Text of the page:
God grant me the senility to forget the people I never liked anyway,
    the good fortune to run into the ones I do,
    and the eyesight to tell the difference.


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  6. #6
    Alan DuBoff is offline Former Member (by the member's request)
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    Ed,

    Those 16" blades are so massive in comparison to a 10" blade, the difference is astounding.

    I put my contractor saw on craigslist and already have a buyer.

    Jeff, this project has taken a while, as it required getting the garage wired properly for 240v, as well as the rotary phase converter. Roger Van Maren had helped me with the wiring on the starter/switch. When I get the new guard for it, with splitter/knife, it will pretty much be complete, although it's gonna be my only table saw after tonight.

    I'm on the fence about another fence... will use it with the stock fence and see how it goes. Rips like a hot knife through butter.

  7. #7
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    Alan how about some more pics ?? The top & blade look great but more interesting pics are to be had I'm sure.
    "Forget the flat stuff slap something on the spinny thing and lets go, we're burning daylight" Bart Leetch
    "If it ain't round you may be a knuckle dragger""Turners drag their nuckles too, they just do it at a higher RPM"Bart

  8. #8
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    nice saw alan! but even nicer is 3-phase your shop will never be the same now that you have the ability to power "big" stuff...congratulations on both! tod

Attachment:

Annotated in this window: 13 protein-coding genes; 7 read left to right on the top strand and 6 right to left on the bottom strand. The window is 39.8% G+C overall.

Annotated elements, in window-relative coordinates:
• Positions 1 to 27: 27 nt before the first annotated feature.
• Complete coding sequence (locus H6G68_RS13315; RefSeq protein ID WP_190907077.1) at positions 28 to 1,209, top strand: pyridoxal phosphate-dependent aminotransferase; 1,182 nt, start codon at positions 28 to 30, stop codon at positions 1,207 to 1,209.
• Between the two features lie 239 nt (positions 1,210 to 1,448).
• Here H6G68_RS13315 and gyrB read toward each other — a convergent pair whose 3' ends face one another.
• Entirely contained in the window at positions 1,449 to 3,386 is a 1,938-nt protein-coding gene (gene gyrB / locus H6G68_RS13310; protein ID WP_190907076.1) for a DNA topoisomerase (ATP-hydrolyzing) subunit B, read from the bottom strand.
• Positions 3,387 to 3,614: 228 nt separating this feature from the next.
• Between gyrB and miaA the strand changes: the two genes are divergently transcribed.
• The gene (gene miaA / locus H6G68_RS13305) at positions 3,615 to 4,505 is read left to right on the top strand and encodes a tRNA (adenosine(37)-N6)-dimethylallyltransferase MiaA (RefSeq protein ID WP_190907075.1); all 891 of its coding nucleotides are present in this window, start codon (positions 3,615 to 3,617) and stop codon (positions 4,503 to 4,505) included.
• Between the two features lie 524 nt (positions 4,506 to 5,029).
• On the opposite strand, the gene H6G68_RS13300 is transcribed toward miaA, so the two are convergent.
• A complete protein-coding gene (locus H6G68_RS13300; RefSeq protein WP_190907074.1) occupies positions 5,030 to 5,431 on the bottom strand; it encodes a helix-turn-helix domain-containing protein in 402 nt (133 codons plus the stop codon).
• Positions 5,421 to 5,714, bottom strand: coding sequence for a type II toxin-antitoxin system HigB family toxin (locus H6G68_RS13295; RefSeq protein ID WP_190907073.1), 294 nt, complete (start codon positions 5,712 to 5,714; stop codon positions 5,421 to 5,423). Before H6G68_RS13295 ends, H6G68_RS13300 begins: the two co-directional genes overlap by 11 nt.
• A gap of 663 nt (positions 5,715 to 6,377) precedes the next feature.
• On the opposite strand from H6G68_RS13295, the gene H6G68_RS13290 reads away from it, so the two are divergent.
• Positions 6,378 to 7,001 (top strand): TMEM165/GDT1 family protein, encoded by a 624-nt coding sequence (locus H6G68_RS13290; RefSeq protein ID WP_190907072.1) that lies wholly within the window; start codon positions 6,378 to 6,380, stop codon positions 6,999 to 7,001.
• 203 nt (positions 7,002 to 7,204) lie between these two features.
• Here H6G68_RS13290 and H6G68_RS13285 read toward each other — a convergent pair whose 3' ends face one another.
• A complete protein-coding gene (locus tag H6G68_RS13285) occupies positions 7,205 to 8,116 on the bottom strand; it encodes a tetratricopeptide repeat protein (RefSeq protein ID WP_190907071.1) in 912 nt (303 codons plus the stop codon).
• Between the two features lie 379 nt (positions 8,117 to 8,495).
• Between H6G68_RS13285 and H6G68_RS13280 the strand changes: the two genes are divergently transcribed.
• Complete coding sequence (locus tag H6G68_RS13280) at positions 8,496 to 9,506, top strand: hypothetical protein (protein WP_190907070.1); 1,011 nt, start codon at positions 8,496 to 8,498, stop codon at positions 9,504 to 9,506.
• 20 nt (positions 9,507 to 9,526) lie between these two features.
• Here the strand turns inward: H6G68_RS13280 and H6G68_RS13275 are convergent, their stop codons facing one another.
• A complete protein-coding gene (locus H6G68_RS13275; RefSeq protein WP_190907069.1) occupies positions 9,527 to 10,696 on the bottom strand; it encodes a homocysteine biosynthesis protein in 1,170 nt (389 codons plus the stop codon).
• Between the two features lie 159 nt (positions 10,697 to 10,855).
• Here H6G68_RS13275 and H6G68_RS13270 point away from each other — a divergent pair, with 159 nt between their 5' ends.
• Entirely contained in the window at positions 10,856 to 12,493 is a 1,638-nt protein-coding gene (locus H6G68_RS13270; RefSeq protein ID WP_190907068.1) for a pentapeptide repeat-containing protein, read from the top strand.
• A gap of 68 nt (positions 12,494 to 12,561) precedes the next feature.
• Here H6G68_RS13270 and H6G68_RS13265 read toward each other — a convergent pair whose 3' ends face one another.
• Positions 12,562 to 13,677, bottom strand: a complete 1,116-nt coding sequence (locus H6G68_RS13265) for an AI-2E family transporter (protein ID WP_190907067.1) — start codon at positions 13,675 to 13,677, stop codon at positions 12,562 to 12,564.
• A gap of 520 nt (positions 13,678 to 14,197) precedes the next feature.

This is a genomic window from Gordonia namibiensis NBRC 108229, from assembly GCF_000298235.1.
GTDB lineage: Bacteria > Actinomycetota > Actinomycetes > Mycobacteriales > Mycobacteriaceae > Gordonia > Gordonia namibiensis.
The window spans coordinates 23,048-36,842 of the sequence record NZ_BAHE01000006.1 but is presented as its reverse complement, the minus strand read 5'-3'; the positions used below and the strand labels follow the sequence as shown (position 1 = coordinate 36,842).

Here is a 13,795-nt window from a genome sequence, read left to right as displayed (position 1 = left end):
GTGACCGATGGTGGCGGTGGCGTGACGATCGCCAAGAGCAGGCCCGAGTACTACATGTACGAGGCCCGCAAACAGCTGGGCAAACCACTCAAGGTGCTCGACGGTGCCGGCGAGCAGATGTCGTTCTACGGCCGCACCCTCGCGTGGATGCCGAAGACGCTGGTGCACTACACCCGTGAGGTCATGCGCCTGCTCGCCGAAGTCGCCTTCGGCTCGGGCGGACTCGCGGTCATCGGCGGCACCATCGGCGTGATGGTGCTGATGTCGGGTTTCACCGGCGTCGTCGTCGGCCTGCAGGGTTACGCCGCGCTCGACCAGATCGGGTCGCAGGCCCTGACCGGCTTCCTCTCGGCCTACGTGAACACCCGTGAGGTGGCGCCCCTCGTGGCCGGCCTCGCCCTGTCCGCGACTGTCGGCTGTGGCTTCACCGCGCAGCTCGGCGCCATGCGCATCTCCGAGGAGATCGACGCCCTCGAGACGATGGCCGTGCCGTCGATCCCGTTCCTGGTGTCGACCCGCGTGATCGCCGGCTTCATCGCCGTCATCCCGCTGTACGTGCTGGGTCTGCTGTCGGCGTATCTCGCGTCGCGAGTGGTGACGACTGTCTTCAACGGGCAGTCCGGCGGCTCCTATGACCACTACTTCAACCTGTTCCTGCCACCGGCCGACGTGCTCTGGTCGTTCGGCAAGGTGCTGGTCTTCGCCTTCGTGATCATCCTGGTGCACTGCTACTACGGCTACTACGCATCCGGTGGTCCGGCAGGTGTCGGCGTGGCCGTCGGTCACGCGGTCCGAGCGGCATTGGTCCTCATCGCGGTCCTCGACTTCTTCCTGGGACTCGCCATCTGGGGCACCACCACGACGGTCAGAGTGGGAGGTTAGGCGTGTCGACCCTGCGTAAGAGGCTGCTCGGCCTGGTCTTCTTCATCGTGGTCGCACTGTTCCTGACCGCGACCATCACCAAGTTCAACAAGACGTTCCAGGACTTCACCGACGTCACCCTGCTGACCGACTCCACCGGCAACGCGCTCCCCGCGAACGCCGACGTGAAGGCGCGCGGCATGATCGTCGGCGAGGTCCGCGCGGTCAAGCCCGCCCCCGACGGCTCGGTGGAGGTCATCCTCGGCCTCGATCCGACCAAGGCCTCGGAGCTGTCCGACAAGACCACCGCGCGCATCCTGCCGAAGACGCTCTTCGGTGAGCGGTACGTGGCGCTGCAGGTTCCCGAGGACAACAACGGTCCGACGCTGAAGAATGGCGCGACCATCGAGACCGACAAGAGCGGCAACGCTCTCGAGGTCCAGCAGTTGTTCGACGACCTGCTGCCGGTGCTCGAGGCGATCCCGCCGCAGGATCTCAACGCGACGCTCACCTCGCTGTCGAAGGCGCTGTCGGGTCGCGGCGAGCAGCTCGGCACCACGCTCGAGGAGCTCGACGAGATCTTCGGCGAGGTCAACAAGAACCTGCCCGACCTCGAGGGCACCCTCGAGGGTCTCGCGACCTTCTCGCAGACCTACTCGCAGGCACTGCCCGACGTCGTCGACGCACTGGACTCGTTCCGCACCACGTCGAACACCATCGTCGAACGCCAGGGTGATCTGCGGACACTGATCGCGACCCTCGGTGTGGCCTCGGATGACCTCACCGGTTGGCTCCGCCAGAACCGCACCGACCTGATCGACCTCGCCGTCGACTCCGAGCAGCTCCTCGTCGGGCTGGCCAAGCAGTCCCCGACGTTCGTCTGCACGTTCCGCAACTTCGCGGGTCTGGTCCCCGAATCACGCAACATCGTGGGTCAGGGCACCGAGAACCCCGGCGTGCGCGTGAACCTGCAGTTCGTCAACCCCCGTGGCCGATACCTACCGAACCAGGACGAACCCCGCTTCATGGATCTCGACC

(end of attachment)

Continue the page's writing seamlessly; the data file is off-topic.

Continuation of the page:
[SIZE="1"] associated with several importers and manufacturers.[/SIZE]

  9. #9
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    16"-18" blade . You could use it for resawing.. I need to get over to California and pick up my Ollie, before the guys storing it sells it on me..
    "There’s a lot of work being done today that doesn’t have any soul in it. The technique may be the utmost perfection, yet it is lifeless. It doesn’t have a soul. I hope my furniture has a soul to it." - Sam Maloof
    The Pessimist complains about the wind; The Optimist expects it to change;The Realist adjusts the sails.~ William Arthur Ward

  10. #10
    Alan DuBoff is offline Former Member (by the member's request)
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    Quote Originally Posted by Bart Leetch View Post
    Alan how about some more pics ?? The top & blade look great but more interesting pics are to be had I'm sure.
    There's a bunch of pics floating around...

    There's some pics on my owwm.com page.

    There's also a couple different pages on my own website:

    http://www.softorchestra.com/woodwor...ates-american/

    http://www.softorchestra.com/woodworking/tools/ya-g89/

    Tod, having 3 phase opens up a giant door to machines, at less cost in most cases as they can't be used by most home shops due to converters and/or having 3 phase in a commercial environment.

    Don, Ollies are nice, I'm sure when the time is right you'll get it and use it. I was trying to get an Ollie 88D not long ago, what a beast. It had a sliding table, dual arbor, what a machine...was trying to trade 250 bf. of hard maple to a school for it, but the woodshop teacher decided to go with another offer. Ollies are nice, one of the saws I cut my teeth on as a kid. This G-89 is not disappointing in any way.